Planet TOI-1231 b is orbiting a red dwarf every 24 days, but it could be strikingly similar to Earth
A ‘weird’ planet recently discovered has excited scientists in their hunt for extraterrestrial life.
Researchers from Nasa’s Jet Propulsion Laboratory and the University of New Mexico discovered exoplanet TOI-1231 b orbiting an M dwarf star – otherwise known as a red dwarf.
Scientists were able to characterise that star and measure both the radius and the mass of TOI-1231 b. This then gave them the necessary data to calculate density, and hypothesise what the atmosphere is made of.
The planet, a temperate sub-Neptune-sized body with a 24-day orbit, is eight times closer to its star than the Earth is to the sun, but its temperature is similar to our home planet because the red dwarf itself is less potent.
Its atmosphere is approximately 330 Kelvin or 140 degrees Fahrenheit, making TOI-1231b one of the coolest, small exoplanets accessible for atmospheric studies discovered yet. It is possible that there may be clouds high present high in the atmosphere, and possibly evidence of water.
“Future observations of this new planet will let us determine just how common (or rare) it is for water clouds to form around these temperate worlds," said Nasa JPL scientist Jennifer Burt, with an assistant professor in UNM’s Department of Physics and Astronomy Diana Dragomir adding that further study will be necessary to understand precisely how it is composed.
“The low density of TOI 1231b indicates that it is surrounded by a substantial atmosphere rather than being a rocky planet. But the composition and extent of this atmosphere are unknown!" said Dragomir.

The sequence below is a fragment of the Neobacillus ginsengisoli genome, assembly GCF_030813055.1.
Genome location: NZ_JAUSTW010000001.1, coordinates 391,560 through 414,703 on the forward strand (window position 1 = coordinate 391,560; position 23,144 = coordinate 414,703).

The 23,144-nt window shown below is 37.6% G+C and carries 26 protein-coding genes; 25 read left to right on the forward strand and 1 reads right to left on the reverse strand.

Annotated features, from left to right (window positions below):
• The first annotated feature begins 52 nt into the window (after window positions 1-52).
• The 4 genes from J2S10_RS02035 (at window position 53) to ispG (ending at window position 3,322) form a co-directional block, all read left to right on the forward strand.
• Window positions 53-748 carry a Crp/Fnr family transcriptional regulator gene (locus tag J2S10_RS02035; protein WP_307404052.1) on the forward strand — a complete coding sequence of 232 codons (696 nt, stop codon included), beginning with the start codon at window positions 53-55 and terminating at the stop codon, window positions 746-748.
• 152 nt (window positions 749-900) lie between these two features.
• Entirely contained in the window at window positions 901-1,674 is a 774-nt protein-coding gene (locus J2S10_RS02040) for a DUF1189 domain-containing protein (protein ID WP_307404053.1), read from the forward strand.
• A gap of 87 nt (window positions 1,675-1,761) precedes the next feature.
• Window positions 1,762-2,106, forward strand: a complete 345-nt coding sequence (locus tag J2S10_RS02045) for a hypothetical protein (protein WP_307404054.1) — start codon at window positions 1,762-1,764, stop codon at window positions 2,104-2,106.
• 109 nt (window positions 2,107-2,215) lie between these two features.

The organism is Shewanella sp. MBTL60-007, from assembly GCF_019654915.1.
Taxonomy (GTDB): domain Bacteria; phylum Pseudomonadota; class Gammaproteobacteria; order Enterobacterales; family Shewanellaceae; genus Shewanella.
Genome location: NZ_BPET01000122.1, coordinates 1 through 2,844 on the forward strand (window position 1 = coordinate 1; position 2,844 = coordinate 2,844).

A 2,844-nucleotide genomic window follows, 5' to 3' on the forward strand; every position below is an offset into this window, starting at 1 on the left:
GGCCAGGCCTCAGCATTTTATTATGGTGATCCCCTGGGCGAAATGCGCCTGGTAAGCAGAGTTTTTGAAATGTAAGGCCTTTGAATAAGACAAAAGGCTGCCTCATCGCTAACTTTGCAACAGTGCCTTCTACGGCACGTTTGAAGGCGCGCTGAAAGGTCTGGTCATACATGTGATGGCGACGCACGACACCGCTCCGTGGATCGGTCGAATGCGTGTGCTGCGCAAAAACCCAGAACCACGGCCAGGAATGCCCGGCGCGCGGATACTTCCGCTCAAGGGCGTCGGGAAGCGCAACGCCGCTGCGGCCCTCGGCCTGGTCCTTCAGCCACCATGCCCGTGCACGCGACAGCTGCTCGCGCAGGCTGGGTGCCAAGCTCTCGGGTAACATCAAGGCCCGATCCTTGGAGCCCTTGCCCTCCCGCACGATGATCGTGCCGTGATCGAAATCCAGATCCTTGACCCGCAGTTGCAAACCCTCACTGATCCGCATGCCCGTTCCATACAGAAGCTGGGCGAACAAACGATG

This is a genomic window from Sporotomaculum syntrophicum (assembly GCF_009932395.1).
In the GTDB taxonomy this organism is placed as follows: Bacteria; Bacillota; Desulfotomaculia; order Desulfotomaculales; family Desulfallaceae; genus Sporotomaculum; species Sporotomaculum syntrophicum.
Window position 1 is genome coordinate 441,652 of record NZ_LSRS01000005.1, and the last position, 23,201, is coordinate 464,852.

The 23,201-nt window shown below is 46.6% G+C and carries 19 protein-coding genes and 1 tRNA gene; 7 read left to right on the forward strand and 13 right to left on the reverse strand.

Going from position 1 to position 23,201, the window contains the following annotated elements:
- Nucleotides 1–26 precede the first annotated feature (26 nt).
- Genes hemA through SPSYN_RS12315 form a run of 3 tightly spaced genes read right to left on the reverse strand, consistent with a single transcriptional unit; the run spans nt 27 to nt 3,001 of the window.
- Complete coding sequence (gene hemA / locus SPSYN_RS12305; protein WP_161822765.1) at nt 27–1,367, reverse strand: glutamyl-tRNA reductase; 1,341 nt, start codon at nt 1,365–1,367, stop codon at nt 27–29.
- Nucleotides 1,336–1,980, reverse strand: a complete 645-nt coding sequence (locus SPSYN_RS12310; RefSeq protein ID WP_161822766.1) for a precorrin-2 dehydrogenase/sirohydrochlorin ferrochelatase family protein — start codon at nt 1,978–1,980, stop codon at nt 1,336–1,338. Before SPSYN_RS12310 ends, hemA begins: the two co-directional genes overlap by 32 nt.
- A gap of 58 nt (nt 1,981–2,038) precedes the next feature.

"TOI1231b could have large hydrogen or hydrogen-helium atmosphere, or a denser water vapour atmosphere. Each of these would point to a different origin, allowing astronomers to understand whether and how planets form differently around M dwarfs when compared to the planets around our Sun”
Scientists can do this by investigating whether gas is being blown away and looking for evidence of hydrogen and helium atoms – something that is usually impossible because their presence is masked by interstellar gas. However, since this planet's star system is moving quickly away from Earth, scientists have hope that it can be achieved.
"One of the most intriguing results of the last two decades of exoplanet science is that, thus far, none of the new planetary systems we’ve discovered look anything like our own solar system," said Burt.
"They’re full of planets between the size of Earth and Neptune on orbits much shorter than Mercury’s, so we don’t have any local examples to compare them to. This new planet we’ve discovered is still weird - but it’s one step closer to being somewhat like our neighbourhood planets. Compared to most transiting planets detected thus far, which often have scorching temperatures in the many hundreds or thousands of degrees, TOI-1231 b is positively frigid."
The scientists’ research, titled “TOI-1231 b: A Temperate, Neptune-Sized Planet Transiting the Nearby M3 Dwarf NLTT 24399”, will be published in a future issue of The Astronomical Journal.